FIG. 9 is a flowchart further illustrating operation 170 of FIG. 3, in accordance with the present invention. As previously stated, operation 170 involves verifying the filled-in timesheet, correcting it and learning from the corrections. After a start operation 530, a first snapshot is taken of the filled timesheet, at operation 540. The snapshot is then sent to the employee via an email message at operations 550 and 560. If no corrections are required or alternatively the employee does not respond, at operations 570 and 580, then another snapshot of the timesheet is taken—after the next cycle of filling in the timesheet, at operation 590.

After the next snapshot is taken, the employee is again presented with an opportunity to correct the filled-in timesheet, at operations 550 and 560. This time the employee does issue corrections at operation 570 and the current snapshot is compared to the corrected timesheet, at operation 600. Based on the differences between the snapshot and the corrected timesheet, weights of keywords can be adjusted in order to improve the matching process, at operation 620. The process then finishes at operation 620.

The following description of FIGS. 10-11 is intended to provide an overview of computer hardware and other operating components suitable for performing the methods of the invention described above, but is not intended to limit the applicable environments. Similarly, the computer hardware and other operating components may be suitable as part of the apparatuses of the invention described above. The invention can be practiced with other computer system configurations, including hand-held devices, multiprocessor systems, microprocessor-based or programmable consumer electronics, network PCs, minicomputers, mainframe computers, and the like. The invention can also be practiced in distributed computing environments where tasks are performed by remote processing devices that are linked through a communications network.

FIG. 10 is a block diagram of an embodiment of a network—such as the Internet, system and apparatus used to implement an embodiment of the present invention. The term “Internet” as used herein refers to a network of networks which uses certain protocols, such as the TCP/IP protocol, and possibly other protocols such as the hypertext transfer protocol (HTTP) for hypertext markup language (HTML) documents that make up the World Wide Web (web). The physical connections of the Internet and the protocols and communication procedures of the Internet are well known to those of skill in the art.

Access to the Internet 705 is typically provided by Internet service providers (ISP), such as the ISPs 710 and 715. Users on client systems, such as client computer systems 730, 740, 750, and 760 obtain access to the Internet through the Internet service providers, such as ISPs 710 and 715. Access to the Internet allows users of the client computer systems to exchange information, receive and send e-mails, and view documents, such as documents which have been prepared in the HTML format. These documents are often provided by web servers, such as web server 720 which is considered to be “on” the Internet. Often these web servers are provided by the ISPs, such as ISP 710, although a computer system can be set up and connected to the Internet without that system also being an ISP.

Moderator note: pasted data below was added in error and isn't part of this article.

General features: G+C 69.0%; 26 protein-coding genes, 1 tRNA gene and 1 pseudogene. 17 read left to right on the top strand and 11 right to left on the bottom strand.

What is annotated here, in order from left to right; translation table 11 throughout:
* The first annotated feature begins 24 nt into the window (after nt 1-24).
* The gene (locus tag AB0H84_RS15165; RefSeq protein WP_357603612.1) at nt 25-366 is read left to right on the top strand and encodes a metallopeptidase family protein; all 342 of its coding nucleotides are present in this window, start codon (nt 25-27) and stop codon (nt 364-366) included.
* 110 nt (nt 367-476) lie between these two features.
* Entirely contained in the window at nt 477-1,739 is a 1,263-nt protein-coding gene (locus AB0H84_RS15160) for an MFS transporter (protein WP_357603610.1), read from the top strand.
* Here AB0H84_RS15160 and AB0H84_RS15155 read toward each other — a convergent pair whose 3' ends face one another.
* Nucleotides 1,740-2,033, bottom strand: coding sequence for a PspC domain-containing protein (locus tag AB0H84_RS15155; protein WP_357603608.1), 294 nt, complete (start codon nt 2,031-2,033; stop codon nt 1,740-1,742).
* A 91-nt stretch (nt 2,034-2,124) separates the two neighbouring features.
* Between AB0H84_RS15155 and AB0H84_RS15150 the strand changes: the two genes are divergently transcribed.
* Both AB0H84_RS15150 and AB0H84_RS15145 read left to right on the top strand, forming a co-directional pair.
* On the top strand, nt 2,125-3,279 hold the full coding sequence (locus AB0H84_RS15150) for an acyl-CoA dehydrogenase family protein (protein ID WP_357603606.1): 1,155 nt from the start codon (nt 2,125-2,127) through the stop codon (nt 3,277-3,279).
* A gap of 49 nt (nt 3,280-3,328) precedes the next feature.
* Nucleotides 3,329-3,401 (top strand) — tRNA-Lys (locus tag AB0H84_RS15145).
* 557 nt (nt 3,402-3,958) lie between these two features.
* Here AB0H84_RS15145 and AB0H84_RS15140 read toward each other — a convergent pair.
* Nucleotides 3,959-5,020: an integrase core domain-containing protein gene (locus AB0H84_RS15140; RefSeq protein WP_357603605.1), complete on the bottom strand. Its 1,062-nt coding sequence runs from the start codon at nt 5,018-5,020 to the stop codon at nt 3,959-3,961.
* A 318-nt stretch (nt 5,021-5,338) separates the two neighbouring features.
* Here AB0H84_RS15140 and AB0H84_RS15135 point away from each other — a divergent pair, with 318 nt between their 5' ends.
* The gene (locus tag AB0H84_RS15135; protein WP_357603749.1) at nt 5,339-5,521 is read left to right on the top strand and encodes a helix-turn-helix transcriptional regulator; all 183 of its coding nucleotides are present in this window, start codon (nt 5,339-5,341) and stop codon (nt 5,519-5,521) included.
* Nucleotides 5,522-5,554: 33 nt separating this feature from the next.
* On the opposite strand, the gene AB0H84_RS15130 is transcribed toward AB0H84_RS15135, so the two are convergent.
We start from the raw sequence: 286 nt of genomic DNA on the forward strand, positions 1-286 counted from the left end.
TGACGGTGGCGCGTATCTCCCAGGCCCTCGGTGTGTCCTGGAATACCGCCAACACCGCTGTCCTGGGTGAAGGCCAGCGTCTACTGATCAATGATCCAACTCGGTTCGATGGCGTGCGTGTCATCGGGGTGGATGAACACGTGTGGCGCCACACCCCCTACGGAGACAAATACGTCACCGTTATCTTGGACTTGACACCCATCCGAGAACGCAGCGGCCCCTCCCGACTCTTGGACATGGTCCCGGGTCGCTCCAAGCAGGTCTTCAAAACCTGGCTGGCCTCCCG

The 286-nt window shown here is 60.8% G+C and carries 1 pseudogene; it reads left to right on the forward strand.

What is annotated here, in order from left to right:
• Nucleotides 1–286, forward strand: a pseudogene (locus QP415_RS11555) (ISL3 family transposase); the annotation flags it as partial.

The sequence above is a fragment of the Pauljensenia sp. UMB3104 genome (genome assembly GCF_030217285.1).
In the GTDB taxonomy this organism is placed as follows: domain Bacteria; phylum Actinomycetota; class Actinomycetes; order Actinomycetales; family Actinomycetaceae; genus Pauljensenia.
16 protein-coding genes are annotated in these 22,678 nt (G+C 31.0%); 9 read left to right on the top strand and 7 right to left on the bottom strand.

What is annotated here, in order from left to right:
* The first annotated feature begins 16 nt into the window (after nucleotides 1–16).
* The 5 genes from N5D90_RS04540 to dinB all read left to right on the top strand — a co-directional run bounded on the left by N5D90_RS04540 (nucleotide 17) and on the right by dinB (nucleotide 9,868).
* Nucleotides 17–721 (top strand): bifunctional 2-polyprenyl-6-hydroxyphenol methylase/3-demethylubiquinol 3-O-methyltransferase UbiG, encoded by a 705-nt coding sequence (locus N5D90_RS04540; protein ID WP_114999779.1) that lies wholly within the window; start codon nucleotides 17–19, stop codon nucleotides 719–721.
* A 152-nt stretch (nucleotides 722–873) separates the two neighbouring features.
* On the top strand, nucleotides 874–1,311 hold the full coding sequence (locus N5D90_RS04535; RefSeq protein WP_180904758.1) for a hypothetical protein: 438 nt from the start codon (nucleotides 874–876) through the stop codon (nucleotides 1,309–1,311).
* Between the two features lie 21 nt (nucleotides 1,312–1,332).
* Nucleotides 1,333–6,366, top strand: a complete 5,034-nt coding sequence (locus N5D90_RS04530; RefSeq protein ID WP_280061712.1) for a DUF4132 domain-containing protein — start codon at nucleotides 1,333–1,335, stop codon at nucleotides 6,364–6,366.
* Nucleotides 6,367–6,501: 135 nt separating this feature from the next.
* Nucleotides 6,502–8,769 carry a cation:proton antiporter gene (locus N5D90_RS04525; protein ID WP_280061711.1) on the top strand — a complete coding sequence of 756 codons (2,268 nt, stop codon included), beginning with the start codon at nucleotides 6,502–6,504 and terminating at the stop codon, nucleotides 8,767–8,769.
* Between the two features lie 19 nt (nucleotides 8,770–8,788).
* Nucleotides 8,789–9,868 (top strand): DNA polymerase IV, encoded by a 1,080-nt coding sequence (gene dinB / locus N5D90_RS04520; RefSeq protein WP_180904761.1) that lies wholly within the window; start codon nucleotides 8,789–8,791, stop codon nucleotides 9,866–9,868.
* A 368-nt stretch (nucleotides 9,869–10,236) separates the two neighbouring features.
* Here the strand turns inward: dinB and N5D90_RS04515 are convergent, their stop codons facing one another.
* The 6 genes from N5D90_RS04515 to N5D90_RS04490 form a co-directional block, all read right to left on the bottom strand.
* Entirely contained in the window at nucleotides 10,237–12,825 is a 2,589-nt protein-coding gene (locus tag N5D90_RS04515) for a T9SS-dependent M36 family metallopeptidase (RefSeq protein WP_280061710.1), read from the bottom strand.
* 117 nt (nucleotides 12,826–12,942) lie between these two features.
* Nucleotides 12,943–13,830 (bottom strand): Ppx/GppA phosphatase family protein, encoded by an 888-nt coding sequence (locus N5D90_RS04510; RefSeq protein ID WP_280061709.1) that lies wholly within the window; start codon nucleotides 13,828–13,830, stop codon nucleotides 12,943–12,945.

The web server 720 is typically at least one computer system which operates as a server computer system and is configured to operate with the protocols of the World Wide Web and is coupled to the Internet. Optionally, the web server 720 can be part of an ISP which provides access to the Internet for client systems. The web server 720 is shown coupled to the server computer system 725 which itself is coupled to web content 795, which can be considered a form of a media database. While two computer systems 720 and 725 are shown in FIG. 10, the web server system 720 and the server computer system 725 can be one computer system having different software components providing the web server functionality and the server functionality provided by the server computer system 725 which will be described further below.

Client computer systems 730, 740, 750, and 760 can each, with the appropriate web browsing software, view HTML pages provided by the web server 720. The ISP 710 provides Internet connectivity to the client computer system 730 through the modem interface 735 which can be considered part of the client computer system 730. The client computer system can be a personal computer system, a network computer, a Web TV system, or other such computer system.

Similarly, the ISP 715 provides Internet connectivity for client systems 740, 750, and 760, although as shown in FIG. 10, the connections are not the same for these three computer systems. Client computer system 740 is coupled through a modem interface 745 while client computer systems 750 and 760 are part of a LAN. While FIG. 10 shows the interfaces 735 and 745 as generically as a “modem,” each of these interfaces can be an analog modem, ISDN modem, cable modem, satellite transmission interface (e.g. “Direct PC”), or other interfaces for coupling a computer system to other computer systems.